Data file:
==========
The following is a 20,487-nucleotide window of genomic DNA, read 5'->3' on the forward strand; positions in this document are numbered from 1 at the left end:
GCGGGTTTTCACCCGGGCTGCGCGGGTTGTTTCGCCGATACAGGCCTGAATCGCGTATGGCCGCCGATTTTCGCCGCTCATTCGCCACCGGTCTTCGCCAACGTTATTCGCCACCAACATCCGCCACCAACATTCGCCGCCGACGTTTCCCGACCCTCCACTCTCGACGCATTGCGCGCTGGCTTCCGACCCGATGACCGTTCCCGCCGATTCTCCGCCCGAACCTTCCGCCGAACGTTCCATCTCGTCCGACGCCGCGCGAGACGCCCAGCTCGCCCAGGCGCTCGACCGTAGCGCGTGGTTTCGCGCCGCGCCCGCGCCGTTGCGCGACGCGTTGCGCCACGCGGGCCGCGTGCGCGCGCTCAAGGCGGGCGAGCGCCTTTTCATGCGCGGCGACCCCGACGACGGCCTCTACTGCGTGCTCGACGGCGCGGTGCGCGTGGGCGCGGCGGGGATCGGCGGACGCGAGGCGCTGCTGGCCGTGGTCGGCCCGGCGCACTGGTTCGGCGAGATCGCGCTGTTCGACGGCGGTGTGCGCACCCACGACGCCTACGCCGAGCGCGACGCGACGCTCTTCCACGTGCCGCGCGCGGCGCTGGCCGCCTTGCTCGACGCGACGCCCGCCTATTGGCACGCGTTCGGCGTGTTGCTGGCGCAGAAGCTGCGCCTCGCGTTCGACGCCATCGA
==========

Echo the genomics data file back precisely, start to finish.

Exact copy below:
The following is a 20,487-nucleotide window of genomic DNA, read 5'->3' on the forward strand; positions in this document are numbered from 1 at the left end:
GCGGGTTTTCACCCGGGCTGCGCGGGTTGTTTCGCCGATACAGGCCTGAATCGCGTATGGCCGCCGATTTTCGCCGCTCATTCGCCACCGGTCTTCGCCAACGTTATTCGCCACCAACATCCGCCACCAACATTCGCCGCCGACGTTTCCCGACCCTCCACTCTCGACGCATTGCGCGCTGGCTTCCGACCCGATGACCGTTCCCGCCGATTCTCCGCCCGAACCTTCCGCCGAACGTTCCATCTCGTCCGACGCCGCGCGAGACGCCCAGCTCGCCCAGGCGCTCGACCGTAGCGCGTGGTTTCGCGCCGCGCCCGCGCCGTTGCGCGACGCGTTGCGCCACGCGGGCCGCGTGCGCGCGCTCAAGGCGGGCGAGCGCCTTTTCATGCGCGGCGACCCCGACGACGGCCTCTACTGCGTGCTCGACGGCGCGGTGCGCGTGGGCGCGGCGGGGATCGGCGGACGCGAGGCGCTGCTGGCCGTGGTCGGCCCGGCGCACTGGTTCGGCGAGATCGCGCTGTTCGACGGCGGTGTGCGCACCCACGACGCCTACGCCGAGCGCGACGCGACGCTCTTCCACGTGCCGCGCGCGGCGCTGGCCGCCTTGCTCGACGCGACGCCCGCCTATTGGCACGCGTTCGGCGTGTTGCTGGCGCAGAAGCTGCGCCTCGCGTTCGACGCCATCGA